How (not) to go on sabbatical


This is my plan for the week“, I would confidently declare to my husband. The warmth and comfort of the plan enveloped me like a protective bubble. And then it would burst. Because you cannot write an entire PhD chapter in a week, no matter how much you tell yourself that is what you are going to do.

The end is nigh. Feels odd to say at the start of a new year, but it’s true. Today is the last day of my sabbatical. Soon I’ll return to crowded Metros, packed lunches, meetings (so many meetings), and actually answering my emails instead of sneaking a peak and quickly pressing close. I will be “back”.

I was over the moon when my sabbatical application was successful. A blank slate. A place to get things done. I would do so much. Not just professionally, but personally too. I could finally get around to changing my surname on my bank account. I could go to a retreat (I spent way too much time looking at retreats online). I would get fit. And write at least 3 articles on top of completing my PhD. Naturally, I was simultaneously terrified I would bury myself deep into a duvet and do absolutely nothing.

What a weird three months. I’ve spent most of today driving from one place to another. Getting my nails done. Picking up a toilet seat. Popping to my mate’s house ludicrously early so we can run off the Christmas drinks. I do most of my thinking in the car by myself. I can gallop through entire scenarios over and over again (and later come to the horrific realisation I have navigated entirely on autopilot for miles). The out of date parking tickets discarded carelessly on the floor, the empty wrappers stuffed into corners so I can pretend *that* sweetie didn’t count, and the makeup stained steering wheel. A perfect environment for a good think. And today, I have thought about being on sabbatical.

I had a plan, you see. I had a foolproof plan. I set it all out in a brand new notebook. I built an online diary full of colour-coded tasks and deadlines. But at the end of week 2, something was wrong. I went off plan. Most days I got up early and wrote. 500 words by 9am. 1300 words by 11.30am. Lunch, then try to get back at it. And then I got tired and I wanted to stop. And much of the time I did. I stopped. And didn’t write. I went to yoga. Or I watched some telly. Or I thought about writing and tried not to feel guilty.

And it carried on. “This is my plan for the week“, I would confidently declare to my husband. The warmth and comfort of the plan enveloped me like a protective bubble. And then it would burst. Because you cannot write an entire PhD chapter in a week, no matter how much you tell yourself that is what you are going to do. Something gives. Or threatens to give. And you end up feeling sad and a little lost.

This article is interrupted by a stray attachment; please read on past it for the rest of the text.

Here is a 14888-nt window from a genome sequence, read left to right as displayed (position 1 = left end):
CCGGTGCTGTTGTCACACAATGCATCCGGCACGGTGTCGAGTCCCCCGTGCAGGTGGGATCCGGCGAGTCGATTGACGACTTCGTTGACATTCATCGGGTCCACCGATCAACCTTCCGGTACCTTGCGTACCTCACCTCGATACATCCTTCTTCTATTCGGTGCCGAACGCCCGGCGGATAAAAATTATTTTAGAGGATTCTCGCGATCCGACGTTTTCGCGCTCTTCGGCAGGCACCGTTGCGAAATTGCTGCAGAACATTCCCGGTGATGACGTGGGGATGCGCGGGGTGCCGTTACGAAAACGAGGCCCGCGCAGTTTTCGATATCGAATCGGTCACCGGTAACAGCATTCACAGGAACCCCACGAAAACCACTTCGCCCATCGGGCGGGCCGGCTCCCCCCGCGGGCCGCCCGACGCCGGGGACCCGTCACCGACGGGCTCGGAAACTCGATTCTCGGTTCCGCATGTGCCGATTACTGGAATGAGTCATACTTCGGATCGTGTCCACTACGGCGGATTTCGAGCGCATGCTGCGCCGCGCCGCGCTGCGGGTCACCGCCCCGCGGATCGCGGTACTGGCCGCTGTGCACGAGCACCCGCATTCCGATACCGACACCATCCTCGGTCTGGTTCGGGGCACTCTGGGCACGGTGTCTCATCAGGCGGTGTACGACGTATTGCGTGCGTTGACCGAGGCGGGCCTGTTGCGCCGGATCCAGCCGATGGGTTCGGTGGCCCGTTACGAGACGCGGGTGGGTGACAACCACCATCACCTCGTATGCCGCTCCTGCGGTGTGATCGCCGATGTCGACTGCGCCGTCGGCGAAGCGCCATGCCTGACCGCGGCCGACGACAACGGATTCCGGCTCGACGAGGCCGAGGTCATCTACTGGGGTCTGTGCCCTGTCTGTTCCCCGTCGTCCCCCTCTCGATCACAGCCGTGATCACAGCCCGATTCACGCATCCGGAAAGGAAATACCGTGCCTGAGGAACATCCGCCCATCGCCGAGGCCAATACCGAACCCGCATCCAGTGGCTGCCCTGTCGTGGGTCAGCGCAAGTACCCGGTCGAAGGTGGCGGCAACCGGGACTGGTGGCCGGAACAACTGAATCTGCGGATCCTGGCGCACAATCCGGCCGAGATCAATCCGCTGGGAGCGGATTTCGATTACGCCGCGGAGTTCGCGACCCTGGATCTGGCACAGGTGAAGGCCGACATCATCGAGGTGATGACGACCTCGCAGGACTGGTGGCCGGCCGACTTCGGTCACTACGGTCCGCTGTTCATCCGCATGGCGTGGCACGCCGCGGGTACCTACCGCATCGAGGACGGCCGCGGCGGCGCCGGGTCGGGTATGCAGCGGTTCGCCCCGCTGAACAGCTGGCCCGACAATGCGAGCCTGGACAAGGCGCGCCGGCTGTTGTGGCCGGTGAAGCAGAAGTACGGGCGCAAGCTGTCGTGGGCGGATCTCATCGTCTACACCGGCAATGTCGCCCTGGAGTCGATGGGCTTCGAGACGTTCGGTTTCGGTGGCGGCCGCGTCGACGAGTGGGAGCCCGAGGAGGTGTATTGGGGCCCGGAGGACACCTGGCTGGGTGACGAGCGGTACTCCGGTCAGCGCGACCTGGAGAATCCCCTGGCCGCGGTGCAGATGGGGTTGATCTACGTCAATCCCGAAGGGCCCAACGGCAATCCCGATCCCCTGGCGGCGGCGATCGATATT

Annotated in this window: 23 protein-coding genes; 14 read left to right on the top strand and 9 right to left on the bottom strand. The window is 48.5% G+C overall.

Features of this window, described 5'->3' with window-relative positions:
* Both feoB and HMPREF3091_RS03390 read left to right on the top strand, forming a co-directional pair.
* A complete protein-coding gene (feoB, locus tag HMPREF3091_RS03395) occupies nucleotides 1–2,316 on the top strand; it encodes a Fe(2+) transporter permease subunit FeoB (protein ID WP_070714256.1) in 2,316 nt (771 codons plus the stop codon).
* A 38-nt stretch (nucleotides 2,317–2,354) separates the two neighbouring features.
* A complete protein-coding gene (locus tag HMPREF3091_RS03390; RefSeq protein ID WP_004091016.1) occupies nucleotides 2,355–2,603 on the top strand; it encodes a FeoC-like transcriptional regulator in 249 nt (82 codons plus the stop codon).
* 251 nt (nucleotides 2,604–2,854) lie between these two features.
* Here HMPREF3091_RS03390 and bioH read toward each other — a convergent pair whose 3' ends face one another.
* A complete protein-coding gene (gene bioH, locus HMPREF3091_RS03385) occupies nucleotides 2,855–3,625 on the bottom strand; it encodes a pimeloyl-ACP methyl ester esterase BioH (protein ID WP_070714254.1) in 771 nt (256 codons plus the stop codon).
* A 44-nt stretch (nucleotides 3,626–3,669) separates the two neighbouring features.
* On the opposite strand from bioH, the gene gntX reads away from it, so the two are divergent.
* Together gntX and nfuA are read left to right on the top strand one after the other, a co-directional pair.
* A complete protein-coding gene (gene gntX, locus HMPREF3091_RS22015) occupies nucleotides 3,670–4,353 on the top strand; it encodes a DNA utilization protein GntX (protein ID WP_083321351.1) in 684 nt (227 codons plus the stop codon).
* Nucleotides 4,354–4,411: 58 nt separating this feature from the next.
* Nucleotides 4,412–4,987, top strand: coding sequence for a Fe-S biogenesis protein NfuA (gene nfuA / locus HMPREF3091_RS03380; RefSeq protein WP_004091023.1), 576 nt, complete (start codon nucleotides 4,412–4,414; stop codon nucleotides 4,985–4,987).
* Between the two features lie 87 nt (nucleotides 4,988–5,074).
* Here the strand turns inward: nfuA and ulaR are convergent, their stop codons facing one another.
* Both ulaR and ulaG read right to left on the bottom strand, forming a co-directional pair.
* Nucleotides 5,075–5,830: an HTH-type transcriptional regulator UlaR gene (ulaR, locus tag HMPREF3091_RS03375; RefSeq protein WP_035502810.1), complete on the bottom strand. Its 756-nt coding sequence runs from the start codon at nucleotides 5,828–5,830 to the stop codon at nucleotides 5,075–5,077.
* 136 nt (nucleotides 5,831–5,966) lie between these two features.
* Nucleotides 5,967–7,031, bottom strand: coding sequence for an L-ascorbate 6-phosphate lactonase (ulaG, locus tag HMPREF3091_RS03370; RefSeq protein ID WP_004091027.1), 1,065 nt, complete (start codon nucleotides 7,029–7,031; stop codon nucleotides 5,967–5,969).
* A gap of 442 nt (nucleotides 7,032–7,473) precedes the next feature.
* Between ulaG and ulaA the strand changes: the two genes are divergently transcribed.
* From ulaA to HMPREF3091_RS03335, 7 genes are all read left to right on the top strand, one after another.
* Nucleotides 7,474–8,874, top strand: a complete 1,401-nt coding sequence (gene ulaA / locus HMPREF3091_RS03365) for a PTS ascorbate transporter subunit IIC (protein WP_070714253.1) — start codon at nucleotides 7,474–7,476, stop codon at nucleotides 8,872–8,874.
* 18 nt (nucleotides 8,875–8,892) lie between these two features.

There’s the big wins. Sending your supervisors the first draft of a new chapter by the time you said you would. The excitement when you get to 40,000 words. Getting lots of neighbour-cred for taking in all the Amazon deliveries for your end of the street. I hit my overarching deadlines. I wrote my PhD. But it was dis-ordered, fearful, messy, and complicated. And in all of my many imaginings, in all of my re-written weekly plans, that’s what I couldn’t see. The chaos. The inability to impose structure. The days I would write from 6am to 6pm without moving from my desk. The days I walked around the house and achieved nothing but an empty washing pile and sparkling bathroom.

I still haven’t changed the name on my bank account. I haven’t stepped foot in a retreat. I put a stone on in weight, despite doing really sweaty exercise three, sometimes four, times a week. I got the job done, and that’s important (and I’m not downplaying it). But perhaps we need to dispel the idea that time away from the office is a panacea for all our academic woes. A set period to do anything you want sounds grand. And it is. And I was very fortunate. But it’s also hard. Instead of fixing issues, it can, sometimes, cause a flare up. Instead of freedom, it can, sometimes, feel like a cage.

I’d like to end this post with a poem written by one of my favourite people and inspirational mentor, Professor Elaine Hall. Professor Hall (@respartnersedu) wrote this poem when she was on sabbatical earlier this year. It is a beautifully evocative representation of everything I want to say about the sabbatical process. I share it here with her permission.

How’s your sabbatical going?”

Conscious of time passing of opportunities lost of no second chances

Should be enjoying this, should be grateful

Shamed, inviting greater disaster, flirting with destruction

Only weapons are thinking, battlefield is feelings, no blows are decisive, all wounds are permanent

The false flares from email, push notifications, laundry, spoons

Anything but the silent, unimpressed judgement of the flickering cursor

Words written briefly soothe, then become another task – revise, refine

The longing to play, instead feeling like I am packing the toys away for a disingenuous display

“uhhhmmm … Bit early to say”

One thought

  1. Good post. I can relate. I’m in the middle of my sabbatical and thus far, my PhD thesis is messy and unorganized and further, on some days I get nothing done!

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